William Tollemache, 9th Earl of Dysart

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William John Manners Tollemache

Ham House, London.jpg
Ham House, Richmond, London
Born(1859-03-03)3 March 1859
Died22 November 1935(1935-11-22) (aged 76)
Net worth£4,800,000 (1935)[1]
Title9th Earl of Dysart
PredecessorLionel Tollemache, 8th Earl of Dysart
Spouse(s)Cecilia Florence Newton (m. 1885)
Parent(s)William Lionel Felix Tollemache, Lord Huntingtower
Katherine Elizabeth Camilla Burke

William John Manners Tollemache, 9th Earl of Dysart DL (3 March 1859 – 22 November 1935) in the Peerage of Scotland, was also a Baronet (cr.1793) in the Baronetage of Great Britain, Lord Lieutenant of Rutland (1881–1906), and Justice of the Peace for Leicestershire and Lincolnshire.[2][3]

Early life and family[edit]

William Tollemache was the eldest son of a controversial father, William Tollemache, Lord Huntingtower, who had accrued huge debt on the strength of his anticipated, but unfulfilled, inheritance.

William had three elder half-sisters by his father's previous relationship with servant, Elizabeth Acford. He also had three elder sisters by Huntingtower's wife and first cousin, Katherine Elizabeth Camilla Burke. His father subsequently resumed relations with Acford and William and his sisters gained two younger half-brothers. After 1860, William gained four more siblings, two half-brothers and two half-sisters, from his father's later relationship with Emma Dibble.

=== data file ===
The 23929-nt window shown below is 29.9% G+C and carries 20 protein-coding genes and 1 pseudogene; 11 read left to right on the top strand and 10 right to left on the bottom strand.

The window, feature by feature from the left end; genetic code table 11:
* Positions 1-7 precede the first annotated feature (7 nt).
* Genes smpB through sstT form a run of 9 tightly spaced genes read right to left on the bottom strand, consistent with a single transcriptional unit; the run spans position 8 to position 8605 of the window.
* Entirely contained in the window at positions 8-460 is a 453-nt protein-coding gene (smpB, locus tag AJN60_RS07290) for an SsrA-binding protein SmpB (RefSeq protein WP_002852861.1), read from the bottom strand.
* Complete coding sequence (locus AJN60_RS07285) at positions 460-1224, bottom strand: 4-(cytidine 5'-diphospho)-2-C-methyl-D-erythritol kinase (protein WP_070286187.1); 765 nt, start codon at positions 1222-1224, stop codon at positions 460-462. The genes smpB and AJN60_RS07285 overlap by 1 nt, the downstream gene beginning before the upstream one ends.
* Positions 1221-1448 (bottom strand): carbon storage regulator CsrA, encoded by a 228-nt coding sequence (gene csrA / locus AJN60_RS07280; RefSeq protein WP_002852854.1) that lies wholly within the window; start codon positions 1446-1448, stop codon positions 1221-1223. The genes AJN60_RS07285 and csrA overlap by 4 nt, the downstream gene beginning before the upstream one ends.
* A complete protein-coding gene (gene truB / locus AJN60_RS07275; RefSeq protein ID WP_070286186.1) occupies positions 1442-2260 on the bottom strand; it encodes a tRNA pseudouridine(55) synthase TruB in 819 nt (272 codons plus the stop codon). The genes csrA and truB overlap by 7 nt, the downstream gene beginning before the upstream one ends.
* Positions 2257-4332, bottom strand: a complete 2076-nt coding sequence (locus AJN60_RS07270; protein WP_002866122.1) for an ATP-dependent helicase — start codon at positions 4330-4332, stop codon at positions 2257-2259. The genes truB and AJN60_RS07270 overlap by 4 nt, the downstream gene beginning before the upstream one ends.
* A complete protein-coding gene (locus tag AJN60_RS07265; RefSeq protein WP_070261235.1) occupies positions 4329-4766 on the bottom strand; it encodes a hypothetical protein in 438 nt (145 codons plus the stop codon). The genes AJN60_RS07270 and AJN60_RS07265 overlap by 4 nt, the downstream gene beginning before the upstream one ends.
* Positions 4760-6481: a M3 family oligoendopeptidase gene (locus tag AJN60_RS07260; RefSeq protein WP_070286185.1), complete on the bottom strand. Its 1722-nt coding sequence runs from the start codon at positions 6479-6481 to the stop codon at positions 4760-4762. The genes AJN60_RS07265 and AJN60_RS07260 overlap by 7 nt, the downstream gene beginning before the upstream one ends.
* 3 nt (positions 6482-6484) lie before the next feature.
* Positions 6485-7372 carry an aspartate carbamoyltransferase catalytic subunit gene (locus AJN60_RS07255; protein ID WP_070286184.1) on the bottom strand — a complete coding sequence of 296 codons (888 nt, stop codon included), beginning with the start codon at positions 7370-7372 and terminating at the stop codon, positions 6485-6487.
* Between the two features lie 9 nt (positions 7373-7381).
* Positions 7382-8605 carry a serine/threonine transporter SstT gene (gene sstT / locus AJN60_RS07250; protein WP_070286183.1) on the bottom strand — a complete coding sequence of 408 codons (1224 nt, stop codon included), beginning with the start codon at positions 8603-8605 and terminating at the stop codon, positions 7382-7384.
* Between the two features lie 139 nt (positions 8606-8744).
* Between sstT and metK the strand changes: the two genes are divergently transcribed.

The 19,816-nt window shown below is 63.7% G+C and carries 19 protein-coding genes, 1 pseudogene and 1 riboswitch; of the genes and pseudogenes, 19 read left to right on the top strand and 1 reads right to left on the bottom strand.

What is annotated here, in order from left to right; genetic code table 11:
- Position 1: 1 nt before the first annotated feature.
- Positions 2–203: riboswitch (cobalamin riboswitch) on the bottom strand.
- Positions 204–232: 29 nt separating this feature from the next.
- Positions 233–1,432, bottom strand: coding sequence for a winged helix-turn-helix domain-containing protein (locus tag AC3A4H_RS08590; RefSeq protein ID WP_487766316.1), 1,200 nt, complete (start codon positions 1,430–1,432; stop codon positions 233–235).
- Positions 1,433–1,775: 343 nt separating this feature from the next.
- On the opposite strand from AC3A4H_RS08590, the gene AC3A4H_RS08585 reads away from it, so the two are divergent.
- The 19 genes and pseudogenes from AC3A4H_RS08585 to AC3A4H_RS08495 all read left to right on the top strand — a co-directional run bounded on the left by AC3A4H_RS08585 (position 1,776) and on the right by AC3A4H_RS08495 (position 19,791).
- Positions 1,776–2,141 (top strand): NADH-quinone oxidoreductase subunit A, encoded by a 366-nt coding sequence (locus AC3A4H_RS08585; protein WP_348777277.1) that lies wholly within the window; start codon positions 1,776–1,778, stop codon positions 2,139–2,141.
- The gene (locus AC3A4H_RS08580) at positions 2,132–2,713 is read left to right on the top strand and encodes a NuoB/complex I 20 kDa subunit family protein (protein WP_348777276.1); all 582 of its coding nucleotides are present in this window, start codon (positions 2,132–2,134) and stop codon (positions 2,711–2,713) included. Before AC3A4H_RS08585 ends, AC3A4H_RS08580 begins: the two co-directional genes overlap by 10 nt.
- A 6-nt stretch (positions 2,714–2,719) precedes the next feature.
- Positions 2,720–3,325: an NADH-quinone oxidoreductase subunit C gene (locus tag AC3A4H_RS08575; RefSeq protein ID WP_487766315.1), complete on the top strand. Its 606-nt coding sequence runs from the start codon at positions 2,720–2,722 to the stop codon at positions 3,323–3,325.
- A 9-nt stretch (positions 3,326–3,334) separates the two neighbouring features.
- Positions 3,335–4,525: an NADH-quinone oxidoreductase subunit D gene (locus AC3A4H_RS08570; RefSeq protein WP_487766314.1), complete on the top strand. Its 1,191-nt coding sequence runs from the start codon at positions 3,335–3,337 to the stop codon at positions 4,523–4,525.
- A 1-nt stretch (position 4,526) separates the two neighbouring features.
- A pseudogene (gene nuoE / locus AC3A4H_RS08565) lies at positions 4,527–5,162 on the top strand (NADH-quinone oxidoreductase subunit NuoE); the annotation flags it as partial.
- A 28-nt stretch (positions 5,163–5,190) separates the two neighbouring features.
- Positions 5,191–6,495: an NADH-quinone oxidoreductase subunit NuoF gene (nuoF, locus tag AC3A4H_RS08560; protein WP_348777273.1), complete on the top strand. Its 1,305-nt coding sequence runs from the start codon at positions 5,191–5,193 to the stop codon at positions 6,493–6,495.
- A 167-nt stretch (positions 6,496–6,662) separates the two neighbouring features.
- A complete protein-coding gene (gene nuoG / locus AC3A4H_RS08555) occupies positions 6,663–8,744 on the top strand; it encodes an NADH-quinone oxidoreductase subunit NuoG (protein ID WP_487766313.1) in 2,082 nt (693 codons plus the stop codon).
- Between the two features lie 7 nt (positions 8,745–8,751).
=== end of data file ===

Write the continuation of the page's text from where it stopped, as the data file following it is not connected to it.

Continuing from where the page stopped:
Dysart Trustees[edit]

Lord Huntingtower, William's father, died on 21 December 1872 when William was aged 13, leaving substantial debts and claims against the family as a result. William's grandfather, Lionel Tollemache, 8th Earl of Dysart, died on 23 September 1878 when William was aged 19. In a bid to protect the family fortune, Lionel left his estate to William to be held in trust for 21 years. The initial trustees were Lionel's brothers; Algernon Gray Tollemache and Frederick James Tollemache and Frederick's son-in-law; Charles Hanbury-Tracy, 4th Baron Sudeley.[1][4][5]

Frederick died in 1889 and his trusteeship replaced by Major-General Charles Edmund Webber (1838–1904). Algernon resigned in 1891 due to ill health and died soon after, his place taken by Petersham banker, George Tournay Biddulph (1844–1929). Lord Sudeley resigned following bankruptcy in 1893, though he continued to live in Ham at Ormeley Lodge. His replacement from 14 April 1896 was the Hon. Stanhope Tollemache of North Leigh, Ipswich. The trusteeship ran from 1878 until 23 September 1899, however the trustees continued to administer many of the various investments until William's tenant-in-tail reached majority in 1915. Shortly before William's death, with the agreement of his successor, management of the trustees affairs and the Earl's interests in the Surrey, Lincolnshire and Leicestershire estates were conveyed to Buckminster Estates.[1][6]


In late 1885 William married Cecilia Florence (1861–1917), daughter of George Onslow Newton, Esq., of Croxton Park, Cambridgeshire.[7][8] They had no children. Lady Dysart left him some time early in the 20th century, probably due to William's eccentric and cantankerous nature, and she lived separately in London.[1] Upon her death he did not remarry.


Lord Dysart's seats were Ham House, Petersham, Richmond, Surrey, and Buckminster Park, Leicestershire.[2] Following the death of the 8th Earl, with the approval of the Trustees, William initiated restoration work to Ham House which had become dilapidated during his grandfather's time.[1]

The Earl was born partially sighted and was blind for most of his life, but this did not prevent him from leading a highly active lifestyle. He travelled extensively, to Europe, Russia and Egypt. He also rode, with a leading rein held by a mounted groom though he fell and dislocated his hip in 1908.